AMRC helps lead manufacturers into the 'new normal'

2 mins read

A blueprint for safe, productive working by manufacturers during Covid-19 will give the food industry in Wales the confidence to adjust to the ‘new normal’ way of working as we begin to emerge from the pandemic and set it on the road to big improvements in productivity and innovation.

The blueprint – drawn up by the University of Sheffield Advanced Manufacturing Research Centre (AMRC) and Welsh Government- builds on the experience of turning AMRC Cymru into a production facility for life-saving medical ventilators by the industrial consortium Ventilator Challenge UK. In fewer than two weeks, the state-of-the-art research institute was stripped out to allow 88 operators to work simultaneously while maintaining safe social distancing and allowing shift breaks and lunch times.

“We know food manufacturing companies are being forced to revisit working protocols, manage employees’ safety and are exploring innovative opportunities to continue working productively. We want to help manufacturers on that journey,” said Welsh Government Minister for Environment, Energy and Rural Affairs, Lesley Griffiths MS.

AMRC Cymru’s Operations Director, Jason Murphy, added: “The challenges posed to ready our site for the ventilator work meant that we made real use of our modelling and simulation capabilities. What we now want to do is help food manufacturers facing many of the same issues and challenges so they can successfully transition their business to the ‘new normal’.

“We want manufacturers to be productive but safe during this difficult period and I think this document will help them do that. Moreover, it could be the first step to creating a more digitally enabled, resilient and agile operation.”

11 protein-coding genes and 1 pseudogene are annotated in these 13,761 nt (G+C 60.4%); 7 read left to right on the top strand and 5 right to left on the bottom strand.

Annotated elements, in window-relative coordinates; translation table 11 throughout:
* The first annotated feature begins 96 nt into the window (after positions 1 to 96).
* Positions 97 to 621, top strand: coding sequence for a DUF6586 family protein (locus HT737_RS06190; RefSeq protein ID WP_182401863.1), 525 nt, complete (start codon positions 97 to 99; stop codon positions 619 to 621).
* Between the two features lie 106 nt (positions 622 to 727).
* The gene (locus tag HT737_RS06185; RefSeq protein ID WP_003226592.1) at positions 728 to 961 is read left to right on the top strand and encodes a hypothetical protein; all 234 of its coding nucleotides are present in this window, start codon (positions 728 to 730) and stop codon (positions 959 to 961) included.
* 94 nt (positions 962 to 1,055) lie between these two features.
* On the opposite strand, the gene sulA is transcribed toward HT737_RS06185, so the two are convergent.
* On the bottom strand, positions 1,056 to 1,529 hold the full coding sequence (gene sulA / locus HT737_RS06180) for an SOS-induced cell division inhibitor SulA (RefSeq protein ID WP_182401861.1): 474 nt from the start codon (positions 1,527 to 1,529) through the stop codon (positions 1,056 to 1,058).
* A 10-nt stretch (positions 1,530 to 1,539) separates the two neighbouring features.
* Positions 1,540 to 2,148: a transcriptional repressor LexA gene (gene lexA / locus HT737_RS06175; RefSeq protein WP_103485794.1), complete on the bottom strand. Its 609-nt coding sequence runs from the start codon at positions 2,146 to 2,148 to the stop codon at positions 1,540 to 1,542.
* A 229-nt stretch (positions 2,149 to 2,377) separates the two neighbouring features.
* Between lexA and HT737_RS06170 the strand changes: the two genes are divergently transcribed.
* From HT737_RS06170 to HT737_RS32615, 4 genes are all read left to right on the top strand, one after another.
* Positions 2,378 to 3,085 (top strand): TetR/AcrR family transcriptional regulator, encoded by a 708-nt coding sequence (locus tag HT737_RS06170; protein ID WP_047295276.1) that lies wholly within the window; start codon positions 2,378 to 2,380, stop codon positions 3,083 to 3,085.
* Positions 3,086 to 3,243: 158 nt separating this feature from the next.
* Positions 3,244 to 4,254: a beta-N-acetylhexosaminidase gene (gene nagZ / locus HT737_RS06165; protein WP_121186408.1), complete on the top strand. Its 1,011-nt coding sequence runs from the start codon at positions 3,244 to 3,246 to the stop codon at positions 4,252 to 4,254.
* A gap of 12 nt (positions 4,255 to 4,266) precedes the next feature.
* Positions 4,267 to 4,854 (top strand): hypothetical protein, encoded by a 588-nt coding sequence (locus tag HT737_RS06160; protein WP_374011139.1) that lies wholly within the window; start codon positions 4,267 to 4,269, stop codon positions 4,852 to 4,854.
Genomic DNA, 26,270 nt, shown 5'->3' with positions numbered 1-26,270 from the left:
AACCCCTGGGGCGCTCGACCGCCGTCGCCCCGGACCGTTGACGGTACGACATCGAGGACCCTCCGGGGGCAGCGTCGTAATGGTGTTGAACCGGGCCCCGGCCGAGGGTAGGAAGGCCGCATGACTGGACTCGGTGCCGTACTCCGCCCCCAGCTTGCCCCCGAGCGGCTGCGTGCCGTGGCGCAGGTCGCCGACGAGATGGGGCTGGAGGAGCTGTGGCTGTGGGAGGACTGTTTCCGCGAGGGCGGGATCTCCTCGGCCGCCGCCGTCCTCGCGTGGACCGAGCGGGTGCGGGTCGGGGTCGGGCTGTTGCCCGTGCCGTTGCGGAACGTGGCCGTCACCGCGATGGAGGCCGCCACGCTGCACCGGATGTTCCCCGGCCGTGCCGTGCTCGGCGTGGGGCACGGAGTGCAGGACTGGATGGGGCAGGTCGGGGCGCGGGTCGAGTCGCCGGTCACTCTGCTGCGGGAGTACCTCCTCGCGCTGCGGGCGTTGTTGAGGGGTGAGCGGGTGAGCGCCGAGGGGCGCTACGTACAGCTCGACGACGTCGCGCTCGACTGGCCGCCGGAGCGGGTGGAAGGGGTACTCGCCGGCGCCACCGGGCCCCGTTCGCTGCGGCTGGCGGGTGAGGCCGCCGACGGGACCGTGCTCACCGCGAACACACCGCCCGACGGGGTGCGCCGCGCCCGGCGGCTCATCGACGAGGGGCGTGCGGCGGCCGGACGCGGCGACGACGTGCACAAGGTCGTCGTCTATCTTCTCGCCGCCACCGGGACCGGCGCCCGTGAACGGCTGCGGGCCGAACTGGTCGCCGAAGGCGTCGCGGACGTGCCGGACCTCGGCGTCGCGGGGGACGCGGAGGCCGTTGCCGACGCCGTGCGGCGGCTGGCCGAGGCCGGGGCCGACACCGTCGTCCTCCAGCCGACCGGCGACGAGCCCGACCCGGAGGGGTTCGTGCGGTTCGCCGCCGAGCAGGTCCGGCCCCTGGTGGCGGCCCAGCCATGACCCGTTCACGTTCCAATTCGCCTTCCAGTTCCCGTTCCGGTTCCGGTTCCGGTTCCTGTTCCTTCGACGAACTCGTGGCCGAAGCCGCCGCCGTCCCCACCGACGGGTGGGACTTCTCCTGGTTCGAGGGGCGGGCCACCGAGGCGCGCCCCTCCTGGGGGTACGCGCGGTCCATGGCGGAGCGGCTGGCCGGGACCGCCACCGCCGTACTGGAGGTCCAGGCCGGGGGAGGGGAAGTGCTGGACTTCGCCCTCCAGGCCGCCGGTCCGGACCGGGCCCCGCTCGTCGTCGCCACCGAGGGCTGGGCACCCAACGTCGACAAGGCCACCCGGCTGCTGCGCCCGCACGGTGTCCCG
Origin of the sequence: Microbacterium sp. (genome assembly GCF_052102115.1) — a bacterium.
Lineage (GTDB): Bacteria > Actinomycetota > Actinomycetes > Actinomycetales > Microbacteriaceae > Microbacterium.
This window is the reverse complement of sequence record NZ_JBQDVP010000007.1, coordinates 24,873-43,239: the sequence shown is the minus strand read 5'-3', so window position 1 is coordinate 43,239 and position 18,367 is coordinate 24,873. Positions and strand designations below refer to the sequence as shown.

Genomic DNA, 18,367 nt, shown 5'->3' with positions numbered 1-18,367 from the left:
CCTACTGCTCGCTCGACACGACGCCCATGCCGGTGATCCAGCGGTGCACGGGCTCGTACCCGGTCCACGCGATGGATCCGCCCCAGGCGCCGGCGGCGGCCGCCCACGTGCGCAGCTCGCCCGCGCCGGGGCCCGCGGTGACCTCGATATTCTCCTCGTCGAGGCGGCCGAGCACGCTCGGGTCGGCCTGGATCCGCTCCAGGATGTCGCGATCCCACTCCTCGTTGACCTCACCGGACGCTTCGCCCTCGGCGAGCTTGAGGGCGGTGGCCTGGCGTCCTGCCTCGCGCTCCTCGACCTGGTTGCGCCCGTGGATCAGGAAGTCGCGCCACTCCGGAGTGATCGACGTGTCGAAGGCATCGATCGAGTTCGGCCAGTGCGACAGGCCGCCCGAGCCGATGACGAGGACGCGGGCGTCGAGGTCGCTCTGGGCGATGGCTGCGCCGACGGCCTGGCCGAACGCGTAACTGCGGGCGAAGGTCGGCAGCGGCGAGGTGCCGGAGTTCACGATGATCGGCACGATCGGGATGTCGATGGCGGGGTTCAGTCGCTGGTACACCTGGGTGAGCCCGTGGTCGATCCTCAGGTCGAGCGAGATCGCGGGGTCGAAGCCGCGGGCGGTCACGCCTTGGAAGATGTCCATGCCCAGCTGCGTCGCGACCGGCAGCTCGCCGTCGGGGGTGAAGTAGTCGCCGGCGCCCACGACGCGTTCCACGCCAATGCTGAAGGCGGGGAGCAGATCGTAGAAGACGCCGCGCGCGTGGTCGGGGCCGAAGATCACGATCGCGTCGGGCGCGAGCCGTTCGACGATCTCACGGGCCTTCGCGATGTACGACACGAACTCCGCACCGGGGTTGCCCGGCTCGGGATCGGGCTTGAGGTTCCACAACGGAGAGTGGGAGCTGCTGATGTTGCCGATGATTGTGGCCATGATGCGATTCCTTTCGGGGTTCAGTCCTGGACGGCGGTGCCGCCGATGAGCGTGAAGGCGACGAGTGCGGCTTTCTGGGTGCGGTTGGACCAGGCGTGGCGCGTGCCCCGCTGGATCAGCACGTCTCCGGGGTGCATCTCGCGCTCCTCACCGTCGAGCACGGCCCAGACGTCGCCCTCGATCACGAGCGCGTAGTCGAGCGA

Engineers at AMRC Cymru in Broughton, North Wales, have partnered with Food and Drink Wales to produce the guide which contains lots of helpful advice on things such as factory flow, adapting workstations, adjusting break times, redesigning toilet facilities, parking arrangements and how to safely organise deliveries.

In addition, the comprehensive document, called The New Normal, highlights some of the many possibilities and opportunities of implementing new technologies to tackle the current situation and to create a more resilient operation. The guide is initially being sent to food, drink and packaging companies in Wales, but has the potential to form the basis of guidance for businesses across the UK.

Bobby Manesh, AMRC Cymru’s Food and Drink Technical Lead, said: “This document will hopefully provide clear guidance for management and staff to safely return to food manufacturing work while adhering to strict government guidelines; but we also want to open people’s minds to the technological opportunities available right now.

“Before going into the production of two key sub-assemblies for the ventilators, we ran Discrete Event Simulation (DES) modelling software which led us to use staggered lunch breaks and reduce production line downtimes. At other sites, Autonomous Guided Vehicles (AGVs) and Microsoft HoloLens Augmented Reality (AR) headsets have proved invaluable in the production process of these life-saving devices.

“Everything we used to help in the manufacture of the ventilators is detailed in The New Normal document and, crucially, can be implemented by any business.

AMRC Cymru was opened in November 2019, backed by a £20m investment from Welsh Government, and is the first High Value Manufacturing (HVM) Catapult centre in Wales. AMRC Cymru operates a 2,000 square metre open access research area with Airbus the first major tenant with a platform to develop their next generation wing technologies aligned to its ‘Wing of Tomorrow’ programme.

Minister for Economy, Transport and North Wales, Ken Skates, said: “Although AMRC Cymru is not being used as we first imagined when it opened last year, we’re incredibly proud of how this facility is part of the national effort to beat Covid-19.

“What we now need to do is learn lessons from that fantastic work, safely return to shop floors when restrictions allow and use this as a springboard to explore new opportunities.”